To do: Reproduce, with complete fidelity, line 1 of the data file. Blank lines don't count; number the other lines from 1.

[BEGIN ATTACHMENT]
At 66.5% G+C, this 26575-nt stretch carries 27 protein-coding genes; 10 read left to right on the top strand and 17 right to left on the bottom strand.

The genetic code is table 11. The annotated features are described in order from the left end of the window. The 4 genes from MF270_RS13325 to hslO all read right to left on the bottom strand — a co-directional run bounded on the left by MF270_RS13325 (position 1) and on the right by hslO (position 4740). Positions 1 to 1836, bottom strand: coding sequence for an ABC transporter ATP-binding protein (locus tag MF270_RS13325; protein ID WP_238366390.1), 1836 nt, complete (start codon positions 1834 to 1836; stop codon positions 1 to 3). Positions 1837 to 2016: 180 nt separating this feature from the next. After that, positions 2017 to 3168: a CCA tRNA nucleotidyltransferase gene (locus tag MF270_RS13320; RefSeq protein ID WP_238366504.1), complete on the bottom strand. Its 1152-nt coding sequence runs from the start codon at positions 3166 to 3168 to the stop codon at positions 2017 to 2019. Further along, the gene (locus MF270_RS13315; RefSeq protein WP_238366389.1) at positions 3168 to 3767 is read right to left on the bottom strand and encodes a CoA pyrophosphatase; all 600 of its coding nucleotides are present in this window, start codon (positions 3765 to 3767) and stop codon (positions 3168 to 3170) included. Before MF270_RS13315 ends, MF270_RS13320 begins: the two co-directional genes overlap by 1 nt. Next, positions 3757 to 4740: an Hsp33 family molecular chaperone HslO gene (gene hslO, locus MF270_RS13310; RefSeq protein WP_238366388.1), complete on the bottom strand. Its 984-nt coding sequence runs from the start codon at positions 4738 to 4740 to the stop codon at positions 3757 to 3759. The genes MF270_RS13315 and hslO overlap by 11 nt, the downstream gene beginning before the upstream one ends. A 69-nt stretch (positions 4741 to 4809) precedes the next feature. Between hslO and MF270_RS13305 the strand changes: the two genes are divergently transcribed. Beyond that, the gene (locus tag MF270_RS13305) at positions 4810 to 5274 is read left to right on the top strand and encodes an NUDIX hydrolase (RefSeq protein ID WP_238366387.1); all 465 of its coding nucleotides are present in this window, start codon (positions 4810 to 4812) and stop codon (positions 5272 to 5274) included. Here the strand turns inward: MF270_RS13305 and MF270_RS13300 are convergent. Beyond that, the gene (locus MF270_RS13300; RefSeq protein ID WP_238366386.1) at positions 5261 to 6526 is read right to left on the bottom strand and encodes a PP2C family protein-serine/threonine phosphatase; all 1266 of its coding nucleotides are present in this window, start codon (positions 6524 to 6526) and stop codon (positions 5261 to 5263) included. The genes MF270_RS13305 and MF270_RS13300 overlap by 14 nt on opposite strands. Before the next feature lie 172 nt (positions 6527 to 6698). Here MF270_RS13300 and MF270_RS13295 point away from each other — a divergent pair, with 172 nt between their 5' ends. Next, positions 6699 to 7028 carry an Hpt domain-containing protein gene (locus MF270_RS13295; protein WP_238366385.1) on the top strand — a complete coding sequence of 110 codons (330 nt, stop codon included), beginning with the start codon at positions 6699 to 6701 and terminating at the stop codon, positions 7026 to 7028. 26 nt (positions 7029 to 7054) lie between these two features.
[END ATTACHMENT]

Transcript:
At 66.5% G+C, this 26575-nt stretch carries 27 protein-coding genes; 10 read left to right on the top strand and 17 right to left on the bottom strand.